On the other hand, the policy does not hurt — and potentially helps — students who choose to remain on campus. For example, a student who sticks through an unfavorable housing situation one year has a greater chance of obtaining a better number and better housing the following year, thus making a previously unpleasant situation more worthwhile. Overall, this proposal’s biggest benefactor seems to be the University itself; by encouraging more people to live on campus, Brandeis incentivizes more students to pay for housing, in turn providing more funds for the school, which might in turn help students in the long run. As for the student body as a whole, however, this board believes the second proposal neither significantly benefits nor significantly harms Brandeis students in total. Those living on campus receive the moderate boon of higher numbers, but a certain portion of students face the housing lottery with truly poor odds. At least these students might now be able to face their situation with greater predictability and more information to plan around it, but the role of personal finances in determining this disadvantaged bloc is of critical concern.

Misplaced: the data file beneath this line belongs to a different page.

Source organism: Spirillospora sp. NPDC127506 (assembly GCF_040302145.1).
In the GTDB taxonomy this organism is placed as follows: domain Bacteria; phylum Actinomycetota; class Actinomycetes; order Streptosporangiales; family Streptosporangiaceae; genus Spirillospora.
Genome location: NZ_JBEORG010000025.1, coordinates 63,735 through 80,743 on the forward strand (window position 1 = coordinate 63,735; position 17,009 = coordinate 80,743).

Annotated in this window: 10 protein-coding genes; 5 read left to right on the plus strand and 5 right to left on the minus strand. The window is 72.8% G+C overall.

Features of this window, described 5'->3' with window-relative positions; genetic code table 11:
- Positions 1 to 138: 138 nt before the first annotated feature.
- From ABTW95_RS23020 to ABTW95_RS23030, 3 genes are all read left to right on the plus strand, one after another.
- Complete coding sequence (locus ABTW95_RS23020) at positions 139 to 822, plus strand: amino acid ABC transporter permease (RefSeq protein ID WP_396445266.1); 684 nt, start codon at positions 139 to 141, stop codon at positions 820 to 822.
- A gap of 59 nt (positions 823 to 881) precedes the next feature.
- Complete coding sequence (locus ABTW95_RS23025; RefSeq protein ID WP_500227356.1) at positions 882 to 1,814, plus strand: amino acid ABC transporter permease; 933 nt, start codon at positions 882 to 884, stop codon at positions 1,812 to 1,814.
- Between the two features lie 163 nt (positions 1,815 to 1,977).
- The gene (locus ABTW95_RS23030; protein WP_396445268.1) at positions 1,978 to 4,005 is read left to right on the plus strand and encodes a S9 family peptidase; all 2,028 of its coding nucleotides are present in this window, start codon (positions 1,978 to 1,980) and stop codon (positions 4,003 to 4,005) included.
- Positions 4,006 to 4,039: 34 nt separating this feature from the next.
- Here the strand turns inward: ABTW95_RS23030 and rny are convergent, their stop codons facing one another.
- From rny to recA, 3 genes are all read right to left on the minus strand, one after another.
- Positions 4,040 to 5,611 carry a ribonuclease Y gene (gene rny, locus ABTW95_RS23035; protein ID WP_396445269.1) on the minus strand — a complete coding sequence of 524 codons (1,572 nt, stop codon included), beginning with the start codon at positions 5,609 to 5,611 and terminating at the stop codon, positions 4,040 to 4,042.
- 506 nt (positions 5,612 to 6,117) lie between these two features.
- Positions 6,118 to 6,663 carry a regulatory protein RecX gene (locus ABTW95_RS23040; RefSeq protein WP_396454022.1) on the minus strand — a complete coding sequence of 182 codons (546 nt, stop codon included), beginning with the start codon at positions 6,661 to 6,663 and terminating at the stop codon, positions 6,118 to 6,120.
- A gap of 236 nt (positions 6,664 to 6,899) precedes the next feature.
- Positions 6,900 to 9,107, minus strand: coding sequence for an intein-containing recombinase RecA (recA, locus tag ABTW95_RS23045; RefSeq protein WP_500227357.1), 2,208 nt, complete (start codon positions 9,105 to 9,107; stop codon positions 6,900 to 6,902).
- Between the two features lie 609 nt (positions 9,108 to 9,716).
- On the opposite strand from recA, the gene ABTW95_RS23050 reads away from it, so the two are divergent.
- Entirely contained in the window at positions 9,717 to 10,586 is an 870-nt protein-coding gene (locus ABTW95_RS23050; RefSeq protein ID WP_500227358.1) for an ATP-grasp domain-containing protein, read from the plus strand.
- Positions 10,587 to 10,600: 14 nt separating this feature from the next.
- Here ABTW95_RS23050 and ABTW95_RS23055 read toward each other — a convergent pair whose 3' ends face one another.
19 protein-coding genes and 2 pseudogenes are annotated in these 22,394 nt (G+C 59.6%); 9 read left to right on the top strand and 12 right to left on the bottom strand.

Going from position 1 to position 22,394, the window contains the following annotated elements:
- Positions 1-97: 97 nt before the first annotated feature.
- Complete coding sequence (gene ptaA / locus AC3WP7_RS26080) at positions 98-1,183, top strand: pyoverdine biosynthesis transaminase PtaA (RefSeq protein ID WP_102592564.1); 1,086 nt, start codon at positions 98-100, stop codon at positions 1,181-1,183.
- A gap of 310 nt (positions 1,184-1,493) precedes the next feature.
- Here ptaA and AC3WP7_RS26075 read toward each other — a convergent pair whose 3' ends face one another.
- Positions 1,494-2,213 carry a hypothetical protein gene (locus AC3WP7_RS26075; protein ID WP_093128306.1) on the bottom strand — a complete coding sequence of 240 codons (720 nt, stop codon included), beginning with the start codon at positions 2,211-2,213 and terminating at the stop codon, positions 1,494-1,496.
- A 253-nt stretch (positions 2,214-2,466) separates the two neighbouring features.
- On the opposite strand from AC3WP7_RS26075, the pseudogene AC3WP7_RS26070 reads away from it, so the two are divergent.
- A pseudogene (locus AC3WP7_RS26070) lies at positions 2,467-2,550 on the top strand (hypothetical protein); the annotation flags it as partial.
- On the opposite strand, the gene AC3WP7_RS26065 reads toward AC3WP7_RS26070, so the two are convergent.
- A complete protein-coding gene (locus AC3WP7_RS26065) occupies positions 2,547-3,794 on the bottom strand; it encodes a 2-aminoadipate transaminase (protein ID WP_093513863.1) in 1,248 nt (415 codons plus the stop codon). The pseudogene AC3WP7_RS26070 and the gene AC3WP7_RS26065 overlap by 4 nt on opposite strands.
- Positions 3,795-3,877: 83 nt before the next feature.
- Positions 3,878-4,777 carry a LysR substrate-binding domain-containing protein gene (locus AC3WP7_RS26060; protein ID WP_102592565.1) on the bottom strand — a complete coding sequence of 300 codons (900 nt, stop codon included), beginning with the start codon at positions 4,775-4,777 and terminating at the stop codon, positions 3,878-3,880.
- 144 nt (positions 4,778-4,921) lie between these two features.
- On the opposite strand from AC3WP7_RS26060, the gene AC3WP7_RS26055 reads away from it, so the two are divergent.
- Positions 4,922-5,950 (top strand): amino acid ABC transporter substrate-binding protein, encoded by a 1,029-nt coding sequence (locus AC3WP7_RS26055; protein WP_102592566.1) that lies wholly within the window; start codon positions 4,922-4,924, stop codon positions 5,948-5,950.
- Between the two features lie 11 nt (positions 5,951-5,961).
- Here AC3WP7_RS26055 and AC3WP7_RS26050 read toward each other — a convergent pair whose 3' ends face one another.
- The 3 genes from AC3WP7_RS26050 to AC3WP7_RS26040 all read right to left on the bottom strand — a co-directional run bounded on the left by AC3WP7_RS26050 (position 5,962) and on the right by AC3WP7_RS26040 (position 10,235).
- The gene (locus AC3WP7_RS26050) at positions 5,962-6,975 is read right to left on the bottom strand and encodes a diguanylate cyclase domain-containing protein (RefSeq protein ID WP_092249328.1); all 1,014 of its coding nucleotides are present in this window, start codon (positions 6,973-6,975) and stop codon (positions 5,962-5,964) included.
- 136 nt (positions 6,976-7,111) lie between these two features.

Although Friday’s new proposals fail to contribute any real positive change, other solutions could address one of the major issues created by the housing lottery: interpersonal conflicts caused by last-minute changes to housing arrangements. With the current system, a group of five friends could plan to live in a Charles River Apartment, but if they receive a poor number, the only housing available may accommodate only four, thus forcing one person out of the group. This can damage friendships and leave the excluded person scrambling for a place to live. A possible solution is to devise a system that allows students to develop two groups — a primary and a secondary — before they even receive their lottery numbers. For example, a group of five looking to live in a Charles River Apartment could enter the lottery as such, but if none remain by the time they can select housing, the group could splinter into two predetermined group of two and three, respectively. By preventing the last-minute exclusion of one person, this could eliminate some of the social pressures around the current system.
Since any housing lottery inherently fails to satisfy everyone, this board urges the University to explore additional solutions to improve students’ experiences with housing, but the two plans proposed to the student body on Friday will not suffice.